What’s hot in the restaurant: 8 trends that will define the upcoming months

Written by Giada Pezzini | 10 October 2019

What’s hot in the restaurant: 8 trends that will define the upcoming months What’s on the menu for restaurants and food service businesses? As retailers keep dipping their toes into the F&B market, and while home delivery continues to disrupt the industry, it is unsurprising that many of the top trends for the next months have little to do with flavors, and a lot to do with technology, innovation and operational efficiency. Here's a rundown of the 8 trends we predict will shape the food service industry landscape in the upcoming months.

Off-premises dining

It’s the era of hectic lives and Netflix nights. According to research by consulting firm Technomic, 59 percent of all food service meals are now consumed off the restaurant premises. More food service businesses are realizing this is an opportunity, and taking steps to be part of it. Some of the trends that are emerging, and we expect to see more of, include:  
  • Restaurants designed specifically for delivery and takeout. While established operators have been busy adding counters and Point of Sale devices dedicated exclusively to take-away orders, restaurants catering solely for to-go orders have been multiplying. Don’t think of a bog-standard street-food joint: these are highly-outfitted professional kitchens that produce restaurant-quality food – but come with no sit-in space. Shared kitchens have also been popping up – food preparation areas that allow F&B startups to test the market, and their capabilities, by renting a kitchen space for a period of time, and distributing their dishes through associated delivery services.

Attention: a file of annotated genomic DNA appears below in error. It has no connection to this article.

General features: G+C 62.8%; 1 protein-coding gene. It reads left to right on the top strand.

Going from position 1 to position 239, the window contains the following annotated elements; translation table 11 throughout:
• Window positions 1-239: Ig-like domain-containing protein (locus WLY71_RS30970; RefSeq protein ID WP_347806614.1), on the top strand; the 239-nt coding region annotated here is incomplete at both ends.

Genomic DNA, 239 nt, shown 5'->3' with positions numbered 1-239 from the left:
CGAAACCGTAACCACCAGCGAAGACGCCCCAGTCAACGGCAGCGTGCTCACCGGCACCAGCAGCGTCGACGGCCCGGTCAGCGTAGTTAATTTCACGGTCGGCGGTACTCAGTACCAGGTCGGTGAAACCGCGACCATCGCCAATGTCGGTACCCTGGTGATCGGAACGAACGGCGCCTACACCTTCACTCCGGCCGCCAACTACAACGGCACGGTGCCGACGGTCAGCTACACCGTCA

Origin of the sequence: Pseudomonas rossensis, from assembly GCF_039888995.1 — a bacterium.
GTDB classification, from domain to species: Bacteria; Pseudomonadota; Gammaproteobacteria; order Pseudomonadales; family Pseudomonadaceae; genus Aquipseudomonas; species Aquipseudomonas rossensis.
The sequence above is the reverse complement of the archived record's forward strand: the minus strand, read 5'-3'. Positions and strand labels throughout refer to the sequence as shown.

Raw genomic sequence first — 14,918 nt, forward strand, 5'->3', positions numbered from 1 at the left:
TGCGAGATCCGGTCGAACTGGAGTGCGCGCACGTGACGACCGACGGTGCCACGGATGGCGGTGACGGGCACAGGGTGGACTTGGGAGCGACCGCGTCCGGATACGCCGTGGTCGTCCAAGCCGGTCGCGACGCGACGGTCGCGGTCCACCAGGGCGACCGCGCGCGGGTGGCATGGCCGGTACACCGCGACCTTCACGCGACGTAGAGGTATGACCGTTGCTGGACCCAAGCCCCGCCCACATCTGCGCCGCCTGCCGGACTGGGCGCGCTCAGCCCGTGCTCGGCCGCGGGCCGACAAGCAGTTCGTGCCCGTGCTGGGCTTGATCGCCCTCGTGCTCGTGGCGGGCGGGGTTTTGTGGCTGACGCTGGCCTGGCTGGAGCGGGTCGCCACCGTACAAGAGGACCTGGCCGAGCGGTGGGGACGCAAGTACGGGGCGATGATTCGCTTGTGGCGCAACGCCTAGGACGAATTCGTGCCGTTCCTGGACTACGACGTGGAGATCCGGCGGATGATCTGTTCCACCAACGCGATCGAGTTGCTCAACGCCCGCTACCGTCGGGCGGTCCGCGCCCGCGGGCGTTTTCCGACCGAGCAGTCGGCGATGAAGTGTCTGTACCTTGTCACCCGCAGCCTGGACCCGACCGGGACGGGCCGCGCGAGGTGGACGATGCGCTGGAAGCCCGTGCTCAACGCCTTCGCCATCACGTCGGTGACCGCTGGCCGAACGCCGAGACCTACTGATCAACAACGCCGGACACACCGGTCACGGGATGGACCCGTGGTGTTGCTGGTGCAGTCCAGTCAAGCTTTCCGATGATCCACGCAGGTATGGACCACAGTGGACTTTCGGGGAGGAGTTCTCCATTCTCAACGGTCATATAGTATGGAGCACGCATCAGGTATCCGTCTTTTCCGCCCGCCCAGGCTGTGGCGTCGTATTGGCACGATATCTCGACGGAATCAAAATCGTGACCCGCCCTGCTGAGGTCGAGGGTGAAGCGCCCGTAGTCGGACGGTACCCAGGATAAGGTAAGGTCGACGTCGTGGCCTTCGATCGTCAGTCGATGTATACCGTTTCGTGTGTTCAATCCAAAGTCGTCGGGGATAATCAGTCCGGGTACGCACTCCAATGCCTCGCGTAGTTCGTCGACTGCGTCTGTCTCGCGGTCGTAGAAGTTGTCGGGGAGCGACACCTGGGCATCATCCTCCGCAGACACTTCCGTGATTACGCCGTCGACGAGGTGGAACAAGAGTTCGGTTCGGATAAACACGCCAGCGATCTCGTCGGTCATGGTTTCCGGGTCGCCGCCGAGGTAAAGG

• A continued growth in mobile and online ordering. 40 percent of consumers prefer to order online, Deloitte reports – and when they do, average spend per order increases.
  • Differentiation in the third-party delivery space. From giants like UberEats and Deliveroo to local startups, in just a few years the home delivery space has become extremely crowded. In the coming months we expect operators will implement different tactics to differentiate themselves and ensure customers loyalty, for example replacing per-delivery fees with subscription

The connected kitchen

The Internet of Things (IOT) – a network of physical objects that can sense and communicate changes in their state or environment – is changing the way we interact with objects. According to estimates by analyst firm Gartner, by 2020 there will be 25 billion smart devices transmitting information to us and each other. Restaurant kitchens are some of places that will be most transformed by the IOT revolution. Although smart appliances are more expensive than their traditional counterparts, the higher cost on the outset is outweighed by lifetime savings. From intelligent fryers that warn you when the oil needs to be changed, to fridges that alert users when they are not at optimal temperature, smart appliances help restaurateurs reduce costs and waste, while also cutting labor costs as they replace low-qualified staff. Gartner predicts that by 2020, smart kitchen appliances will contribute to at least 15 percent savings in the hospitality industry. Cost reduction is just one of the benefits IOT can bring. All the information collected and transmitted by the sensors in the machines can also help restaurateurs gain a very detailed overview of their kitchen’s efficiency levels. This wealth of information can then be analyzed through Business Intelligence tools, and used to streamline the whole business, improving resource and energy management, ensuring food quality and safety standards, optimizing use of inventory, and maximizing equipment lifetime.

Keeping it sustainable

Environmental awareness keeps on growing among consumers. Food service businesses are realizing that sustainable practices can be a win-win, as they help bring customers through the doors while also contributing to slashing costs and waste. In the upcoming months, we expect to see more:
  • Creative use of food waste. From root-to-stem to nose-to-tail, chefs are finding inventive ways to use every single part of the vegetables, fruits, and animals in the kitchen. It’s a great way to minimize waste, while also creating unique dishes that differentiate the restaurant.